Return to Screen Free Week (May 5) in the Activities Calendars.

What is media literacy?

“Nonprint texts are an essential part of students’ reading experience….Opportunities to study and create visual texts…are crucial.” (NCTE/IRA Standards for the English Language Arts)

What is media literacy?
Media literacy is the ability to access, analyze, evaluate, and create messages in a variety of forms. Television, radio, and the internet have replaced text-based sources as the primary information tools for most Americans. Media literate individuals are better able to critically understand and react to complex media messages both with regard to surface content and the embedded meanings below the surface (New Mexico Media Literacy Project, 2001).

Core concepts of media literacy
The following observations serve as guides for thinking about media consumption:
    •Who created the message?
    •Different people experience the same message differently. Although media makers attempt to convey particular messages, people interpret them according to their needs, interests, and backgrounds. Our perceptions of reality are shaped by media.
    •Media use identifiable techniques and a creative language that has its own rules. Messages are intended to influence attitudes and behavior, thereby gaining profit and/or power for someone.
    •Media have embedded values and points of view. Messages may be positive or negative, intentionally obvious or hidden. Media is most powerful at an emotional level.
    •Media messages can be decoded. We are capable of becoming active consumers of media by “deconstructing” the messages, identifying persuasive techniques, and recognizing how media makers are trying to influence us (Center for Media Literacy, 2003; New Mexico Media Literacy Project, 2001).
Deconstructing media: the key questions:
A basic media literacy skill is “deconstruction,” the careful analysis of a piece of media with the intent of understanding its deeper meanings. These ten questions may provide a beginning point for deconstructing a media sample:
    •Who created the message?
    •Who paid for it?
    •Who is the target audience?
    •What kind of lifestyle is presented?
    •What values and points of view are represented?
    •What techniques are used to attract the attention of the consumer?
    •What is the literal meaning of the message? The underlying meaning?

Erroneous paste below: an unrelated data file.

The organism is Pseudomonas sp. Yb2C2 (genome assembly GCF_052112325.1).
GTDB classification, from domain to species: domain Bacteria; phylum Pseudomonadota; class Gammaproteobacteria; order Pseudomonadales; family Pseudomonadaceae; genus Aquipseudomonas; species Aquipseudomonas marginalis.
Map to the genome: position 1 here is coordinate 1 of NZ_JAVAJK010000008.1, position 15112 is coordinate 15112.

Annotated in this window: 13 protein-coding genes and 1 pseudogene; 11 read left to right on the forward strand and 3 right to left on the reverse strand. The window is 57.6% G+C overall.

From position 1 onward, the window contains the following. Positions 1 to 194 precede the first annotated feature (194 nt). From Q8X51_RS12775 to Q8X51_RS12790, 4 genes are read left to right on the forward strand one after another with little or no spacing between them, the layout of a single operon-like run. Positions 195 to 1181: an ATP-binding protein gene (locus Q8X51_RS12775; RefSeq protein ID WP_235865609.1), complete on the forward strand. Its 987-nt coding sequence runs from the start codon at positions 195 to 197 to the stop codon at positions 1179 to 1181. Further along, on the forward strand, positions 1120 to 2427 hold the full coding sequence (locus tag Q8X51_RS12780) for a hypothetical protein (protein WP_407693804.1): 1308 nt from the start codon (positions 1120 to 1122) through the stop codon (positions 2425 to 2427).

•How might this message be interpreted differently by different groups of people?
    •What related lifestyles, values, or points of view have been omitted from this message?
    •What is the goal of this message—profit and/or power?  Is it healthy or unhealthy?   In what ways? (Center for Media Literacy, 2003; New Mexico Media Literacy Project, 2001)

The goal of media literacy education
Media literacy enables people of all ages to be both critical thinkers and creative producers of a wide range of messages through the powerful combination of words, images, and sounds. As communication technology continues to transform our culture and causes us to reexamine not only our understanding of ourselves but also our roles in an increasingly global society, media literacy becomes an essential life skill (Alliance for a Media Literate America, 2003).

Media Literacy--Selected Internet Resources

The resources below represent only a portion of the available materials for educators on media literacy. Background information about media literacy and the importance of appropriate instruction, teaching strategies, and activity lessons for students are included.

Don’t Buy It: Get Media Smart
Good information on advertising “tricks” and buying smart; Teacher's Guide with lessons for grades 3-5

I Read It on the Internet!: Teaching About Web Literacy
Lessons and resources for students about critically evaluating what they read on the internet

Arthur’s Guide to Media Literacy
Lessons based on the popular Arthur character on PBS (includes printable items needed for lessons)

Center for Media Literacy
Information as well as lesson ideas

Community Learning Network: Instructional Materials in Media Literacy/Studies
(Select "Media Literacy") Information and links to lesson plans

Media Awareness Network
Includes lessons and games

Media Literacy Clearinghouse
Resources and lesson ideas

Digital Media Literacy, on PBS
Lesson plans and related programming

New Mexico Media Literacy Project
Primarily an informational site about media literacy

Resources on Media and Media Literacy—University of Michigan
Many resources and links

Helpful Media Literacy Resources for Parents
Links to a variety of media literacy resources

Web English Teacher
Links to resources and teaching ideas



Last updated 04/19/14

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